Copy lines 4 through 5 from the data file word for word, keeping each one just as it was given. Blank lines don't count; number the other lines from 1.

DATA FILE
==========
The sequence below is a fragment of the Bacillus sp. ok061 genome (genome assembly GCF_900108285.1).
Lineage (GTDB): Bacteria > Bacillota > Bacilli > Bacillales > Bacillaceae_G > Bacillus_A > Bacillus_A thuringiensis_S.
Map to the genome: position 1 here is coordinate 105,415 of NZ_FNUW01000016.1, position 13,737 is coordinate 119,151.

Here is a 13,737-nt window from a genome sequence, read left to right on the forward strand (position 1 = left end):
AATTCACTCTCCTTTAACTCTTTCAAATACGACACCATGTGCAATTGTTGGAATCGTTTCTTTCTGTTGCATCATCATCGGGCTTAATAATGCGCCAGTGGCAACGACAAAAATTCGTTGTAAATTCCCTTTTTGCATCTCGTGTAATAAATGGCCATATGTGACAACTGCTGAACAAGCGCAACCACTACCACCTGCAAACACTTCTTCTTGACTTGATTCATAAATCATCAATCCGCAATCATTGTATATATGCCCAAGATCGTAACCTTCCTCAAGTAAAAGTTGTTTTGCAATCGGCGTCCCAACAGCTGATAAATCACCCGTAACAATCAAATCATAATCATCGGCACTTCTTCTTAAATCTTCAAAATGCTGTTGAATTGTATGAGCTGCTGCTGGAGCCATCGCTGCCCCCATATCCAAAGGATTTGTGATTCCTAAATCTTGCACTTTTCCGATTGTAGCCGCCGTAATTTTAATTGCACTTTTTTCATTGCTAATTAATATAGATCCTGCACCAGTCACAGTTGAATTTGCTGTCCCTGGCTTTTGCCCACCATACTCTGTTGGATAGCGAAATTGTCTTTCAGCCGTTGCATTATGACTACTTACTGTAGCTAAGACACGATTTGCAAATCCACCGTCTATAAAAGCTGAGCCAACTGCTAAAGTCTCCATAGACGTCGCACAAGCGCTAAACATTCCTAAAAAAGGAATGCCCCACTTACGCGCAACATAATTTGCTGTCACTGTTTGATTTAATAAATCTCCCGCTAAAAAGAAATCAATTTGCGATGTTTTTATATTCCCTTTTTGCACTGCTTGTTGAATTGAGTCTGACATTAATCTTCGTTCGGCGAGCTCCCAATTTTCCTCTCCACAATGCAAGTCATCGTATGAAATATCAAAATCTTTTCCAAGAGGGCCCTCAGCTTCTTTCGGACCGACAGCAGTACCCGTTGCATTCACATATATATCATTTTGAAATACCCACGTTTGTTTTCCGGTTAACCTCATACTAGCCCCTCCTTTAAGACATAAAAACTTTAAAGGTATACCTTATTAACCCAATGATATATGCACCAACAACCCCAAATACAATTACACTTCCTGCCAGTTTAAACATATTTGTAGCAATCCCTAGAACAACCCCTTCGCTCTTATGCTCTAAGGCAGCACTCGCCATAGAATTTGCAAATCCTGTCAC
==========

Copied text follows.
Here is a 13,737-nt window from a genome sequence, read left to right on the forward strand (position 1 = left end):
AATTCACTCTCCTTTAACTCTTTCAAATACGACACCATGTGCAATTGTTGGAATCGTTTCTTTCTGTTGCATCATCATCGGGCTTAATAATGCGCCAGTGGCAACGACAAAAATTCGTTGTAAATTCCCTTTTTGCATCTCGTGTAATAAATGGCCATATGTGACAACTGCTGAACAAGCGCAACCACTACCACCTGCAAACACTTCTTCTTGACTTGATTCATAAATCATCAATCCGCAATCATTGTATATATGCCCAAGATCGTAACCTTCCTCAAGTAAAAGTTGTTTTGCAATCGGCGTCCCAACAGCTGATAAATCACCCGTAACAATCAAATCATAATCATCGGCACTTCTTCTTAAATCTTCAAAATGCTGTTGAATTGTATGAGCTGCTGCTGGAGCCATCGCTGCCCCCATATCCAAAGGATTTGTGATTCCTAAATCTTGCACTTTTCCGATTGTAGCCGCCGTAATTTTAATTGCACTTTTTTCATTGCTAATTAATATAGATCCTGCACCAGTCACAGTTGAATTTGCTGTCCCTGGCTTTTGCCCACCATACTCTGTTGGATAGCGAAATTGTCTTTCAGCCGTTGCATTATGACTACTTACTGTAGCTAAGACACGATTTGCAAATCCACCGTCTATAAAAGCTGAGCCAACTGCTAAAGTCTCCATAGACGTCGCACAAGCGCTAAACATTCCTAAAAAAGGAATGCCCCACTTACGCGCAACATAATTTGCTGTCACTGTTTGATTTAATAAATCTCCCGCTAAAAAGAAATCAATTTGCGATGTTTTTATATTCCCTTTTTGCACTGCTTGTTGAATTGAGTCTGACATTAATCTTCGTTCGGCGAGCTCCCAATTTTCCTCTCCACAATGCAAGTCATCGTATGAAATATCAAAATCTTTTCCAAGAGGGCCCTCAGCTTCTTTCGGACCGACAGCAGTACCCGTTGCATTCACATATATATCATTTTGAAATACCCACGTTTGTTTTCCGGTTAACCTCATACTAGCCCCTCCTTTAAGACATAAAAACTTTAAAGGTATACCTTATTAACCCAATGATATATGCACCAACAACCCCAAATACAATTACACTTCCTGCCAGTTTAAACATATTTGTAGCAATCCCTAGAACAACCCCTTCGCTCTTATGCTCTAAGGCAGCACTCGCCATAGAATTTGCAAATCCTGTCAC